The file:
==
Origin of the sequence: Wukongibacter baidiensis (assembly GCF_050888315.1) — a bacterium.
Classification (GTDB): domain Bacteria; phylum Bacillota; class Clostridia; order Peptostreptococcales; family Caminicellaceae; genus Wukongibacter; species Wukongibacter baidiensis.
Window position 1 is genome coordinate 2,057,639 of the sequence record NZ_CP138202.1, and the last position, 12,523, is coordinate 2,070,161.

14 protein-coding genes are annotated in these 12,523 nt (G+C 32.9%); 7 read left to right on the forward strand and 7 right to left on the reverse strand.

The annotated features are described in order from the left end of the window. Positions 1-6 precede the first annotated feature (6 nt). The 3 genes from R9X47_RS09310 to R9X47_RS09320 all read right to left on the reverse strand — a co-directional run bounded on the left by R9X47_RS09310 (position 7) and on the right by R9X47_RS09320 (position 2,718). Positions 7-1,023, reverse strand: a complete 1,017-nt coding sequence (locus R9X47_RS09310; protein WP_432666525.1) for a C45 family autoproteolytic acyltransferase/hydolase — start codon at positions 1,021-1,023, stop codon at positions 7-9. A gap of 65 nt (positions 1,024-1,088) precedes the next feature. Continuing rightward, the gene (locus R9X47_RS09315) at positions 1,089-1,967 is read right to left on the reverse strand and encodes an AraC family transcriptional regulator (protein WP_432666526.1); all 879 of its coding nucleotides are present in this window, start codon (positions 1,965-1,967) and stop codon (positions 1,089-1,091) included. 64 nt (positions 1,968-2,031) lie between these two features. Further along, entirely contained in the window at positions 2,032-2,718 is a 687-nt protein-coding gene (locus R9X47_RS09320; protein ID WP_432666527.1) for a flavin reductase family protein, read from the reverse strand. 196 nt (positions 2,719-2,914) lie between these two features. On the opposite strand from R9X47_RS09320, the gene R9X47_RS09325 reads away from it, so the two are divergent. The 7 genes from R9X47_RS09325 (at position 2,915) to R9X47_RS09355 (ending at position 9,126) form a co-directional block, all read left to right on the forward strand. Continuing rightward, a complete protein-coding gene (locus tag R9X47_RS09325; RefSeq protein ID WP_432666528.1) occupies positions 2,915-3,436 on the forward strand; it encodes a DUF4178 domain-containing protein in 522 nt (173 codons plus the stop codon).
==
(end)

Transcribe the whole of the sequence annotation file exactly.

Origin of the sequence: Wukongibacter baidiensis (assembly GCF_050888315.1) — a bacterium.
Classification (GTDB): domain Bacteria; phylum Bacillota; class Clostridia; order Peptostreptococcales; family Caminicellaceae; genus Wukongibacter; species Wukongibacter baidiensis.
Window position 1 is genome coordinate 2,057,639 of the sequence record NZ_CP138202.1, and the last position, 12,523, is coordinate 2,070,161.

14 protein-coding genes are annotated in these 12,523 nt (G+C 32.9%); 7 read left to right on the forward strand and 7 right to left on the reverse strand.

The annotated features are described in order from the left end of the window. Positions 1-6 precede the first annotated feature (6 nt). The 3 genes from R9X47_RS09310 to R9X47_RS09320 all read right to left on the reverse strand — a co-directional run bounded on the left by R9X47_RS09310 (position 7) and on the right by R9X47_RS09320 (position 2,718). Positions 7-1,023, reverse strand: a complete 1,017-nt coding sequence (locus R9X47_RS09310; protein WP_432666525.1) for a C45 family autoproteolytic acyltransferase/hydolase — start codon at positions 1,021-1,023, stop codon at positions 7-9. A gap of 65 nt (positions 1,024-1,088) precedes the next feature. Continuing rightward, the gene (locus R9X47_RS09315) at positions 1,089-1,967 is read right to left on the reverse strand and encodes an AraC family transcriptional regulator (protein WP_432666526.1); all 879 of its coding nucleotides are present in this window, start codon (positions 1,965-1,967) and stop codon (positions 1,089-1,091) included. 64 nt (positions 1,968-2,031) lie between these two features. Further along, entirely contained in the window at positions 2,032-2,718 is a 687-nt protein-coding gene (locus R9X47_RS09320; protein ID WP_432666527.1) for a flavin reductase family protein, read from the reverse strand. 196 nt (positions 2,719-2,914) lie between these two features. On the opposite strand from R9X47_RS09320, the gene R9X47_RS09325 reads away from it, so the two are divergent. The 7 genes from R9X47_RS09325 (at position 2,915) to R9X47_RS09355 (ending at position 9,126) form a co-directional block, all read left to right on the forward strand. Continuing rightward, a complete protein-coding gene (locus tag R9X47_RS09325; RefSeq protein ID WP_432666528.1) occupies positions 2,915-3,436 on the forward strand; it encodes a DUF4178 domain-containing protein in 522 nt (173 codons plus the stop codon).